Such a global conference would hopefully result in a survey of the different careers and jobs and on global measures to protect those already in the careers, so that working people no longer have to fear competing with workers who are less qualified or hordes of workers from abroad.

Another issue that I view as urgent is that of human trafficking. At any point in history, any refugee crisis or immigration crisis often has very little effects on terrorism or immigrants stealing other people’s jobs. Often, one of the tragic results from such migrations is human trafficking in the form of slavery, including sexual slavery. While sex slaves from Eastern Europe almost became the trademark of the post-Soviet Union collapse, sex slaves from the Middle East have become the trademark of the post-Arab Spring days. Limiting human trafficking is one challenge that must be openly discussed, sensitively and sensibly dealt with.

One issue I have been trying to be vocal about is the question of environmental protection. I believe the protection of the environment goes hand in hand with the stabilization of careers and a more sedentary human lifestyle. If elected Secretary General, the UN will lead by example by limiting its staff, including its leadership, from taking excessive business trips or holding receptions with excessive food supplies. UN staff will be encouraged to live as close to their workplace as they possibly can.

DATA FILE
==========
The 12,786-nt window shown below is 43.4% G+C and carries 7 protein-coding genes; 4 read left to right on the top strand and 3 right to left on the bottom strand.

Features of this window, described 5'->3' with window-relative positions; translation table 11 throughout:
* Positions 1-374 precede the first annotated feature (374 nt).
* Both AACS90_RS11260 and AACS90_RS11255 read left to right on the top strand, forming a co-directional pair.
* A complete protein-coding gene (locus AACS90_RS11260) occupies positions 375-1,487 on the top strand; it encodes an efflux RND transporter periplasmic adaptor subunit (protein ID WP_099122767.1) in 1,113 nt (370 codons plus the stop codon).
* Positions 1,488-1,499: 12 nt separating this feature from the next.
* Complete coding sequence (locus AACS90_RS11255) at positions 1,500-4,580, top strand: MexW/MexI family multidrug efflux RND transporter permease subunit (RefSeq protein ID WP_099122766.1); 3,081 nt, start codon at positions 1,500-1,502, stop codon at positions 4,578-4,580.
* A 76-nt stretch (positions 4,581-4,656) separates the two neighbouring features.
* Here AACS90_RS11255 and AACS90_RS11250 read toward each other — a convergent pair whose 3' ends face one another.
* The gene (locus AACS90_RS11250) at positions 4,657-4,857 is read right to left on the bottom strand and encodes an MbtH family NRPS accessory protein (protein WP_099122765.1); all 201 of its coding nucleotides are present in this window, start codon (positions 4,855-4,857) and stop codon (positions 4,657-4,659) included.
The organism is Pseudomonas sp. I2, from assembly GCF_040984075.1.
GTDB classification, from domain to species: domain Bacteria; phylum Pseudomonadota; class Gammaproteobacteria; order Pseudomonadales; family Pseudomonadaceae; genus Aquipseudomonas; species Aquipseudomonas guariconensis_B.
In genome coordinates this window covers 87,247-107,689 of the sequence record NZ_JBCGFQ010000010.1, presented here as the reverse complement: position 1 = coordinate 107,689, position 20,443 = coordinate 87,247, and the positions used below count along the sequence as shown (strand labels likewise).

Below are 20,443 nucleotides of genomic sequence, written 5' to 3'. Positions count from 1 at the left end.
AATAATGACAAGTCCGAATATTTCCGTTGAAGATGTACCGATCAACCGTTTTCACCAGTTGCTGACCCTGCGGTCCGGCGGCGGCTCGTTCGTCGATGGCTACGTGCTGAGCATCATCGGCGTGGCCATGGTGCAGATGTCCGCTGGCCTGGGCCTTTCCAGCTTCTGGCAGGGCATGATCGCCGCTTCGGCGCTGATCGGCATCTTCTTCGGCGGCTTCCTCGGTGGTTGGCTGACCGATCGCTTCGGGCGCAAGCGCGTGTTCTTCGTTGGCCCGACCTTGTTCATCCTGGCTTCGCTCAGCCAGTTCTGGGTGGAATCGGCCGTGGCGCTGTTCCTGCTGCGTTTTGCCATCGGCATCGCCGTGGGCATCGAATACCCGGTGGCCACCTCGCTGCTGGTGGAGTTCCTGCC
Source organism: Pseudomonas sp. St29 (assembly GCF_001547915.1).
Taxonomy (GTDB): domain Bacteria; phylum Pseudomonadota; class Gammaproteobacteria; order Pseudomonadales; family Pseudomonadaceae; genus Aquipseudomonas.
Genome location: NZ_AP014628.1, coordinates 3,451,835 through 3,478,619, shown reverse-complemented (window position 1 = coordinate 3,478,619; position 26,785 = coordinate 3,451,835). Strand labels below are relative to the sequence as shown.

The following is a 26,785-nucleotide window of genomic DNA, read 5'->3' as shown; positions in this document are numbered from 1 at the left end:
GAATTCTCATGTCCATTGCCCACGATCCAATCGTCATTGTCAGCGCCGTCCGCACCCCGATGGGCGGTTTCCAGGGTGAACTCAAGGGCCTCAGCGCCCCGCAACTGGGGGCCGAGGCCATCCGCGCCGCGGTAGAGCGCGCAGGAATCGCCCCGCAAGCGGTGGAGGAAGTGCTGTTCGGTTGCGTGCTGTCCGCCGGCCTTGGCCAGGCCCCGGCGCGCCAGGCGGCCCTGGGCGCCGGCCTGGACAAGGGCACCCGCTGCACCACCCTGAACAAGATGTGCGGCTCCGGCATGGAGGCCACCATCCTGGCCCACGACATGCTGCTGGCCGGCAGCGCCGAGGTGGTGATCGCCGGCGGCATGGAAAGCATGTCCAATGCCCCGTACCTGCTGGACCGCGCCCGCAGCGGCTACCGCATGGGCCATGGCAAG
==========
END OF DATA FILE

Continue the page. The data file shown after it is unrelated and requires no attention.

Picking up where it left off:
On a lighter note, I would hold an international meeting on sports. The Olympic Games and different sports World Cups have noted a decline in the quality of the rosters in their teams simply because over the last 30 years or so people, including me, would rather practice sports playing video games than exercise in the field. That has led to a decline in rosters of amateur sports players and professional sports teams are having difficulties finding high caliber sportsmen. That should change, as youngsters should be encouraged to practice different types of sports, including individual and team sports.

Regarding different conflicts, the UN has always been a neutral mediator and will continue to be so. I can offer to mediate conflicts myself, while I can assure that I will train my staff to be as neutral as they can during conflicts, including by listening to both sides, by siding with neither side and by never holding what either side is saying as the absolute truth. Still, both sides must reach an agreement at the end of the discussion. If our mediators show that they favor one side over the other, there can not be a peaceful resolution.

I’m not sure what the application procedure is and chances are my candidacy won’t be retained. It is my sincere hope that my skills will be noticed and that I will eventually be pulled out of the closet and that my voice will be heard.


    
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Emanuel Paparella2016-04-03 14:32:15
Impressive qualifications and insightful proposals, however, even Machiavelli admitted that in the end all the qualifications and competencies in the world will not suffice in getting to the top of the ladder: one needs what he calls "fortuna" or luck, not to speak of Nietzsche's "will to power." So, Good Luck Mr. Hadid. Were I able to vote on your candidacy, you'd have mine.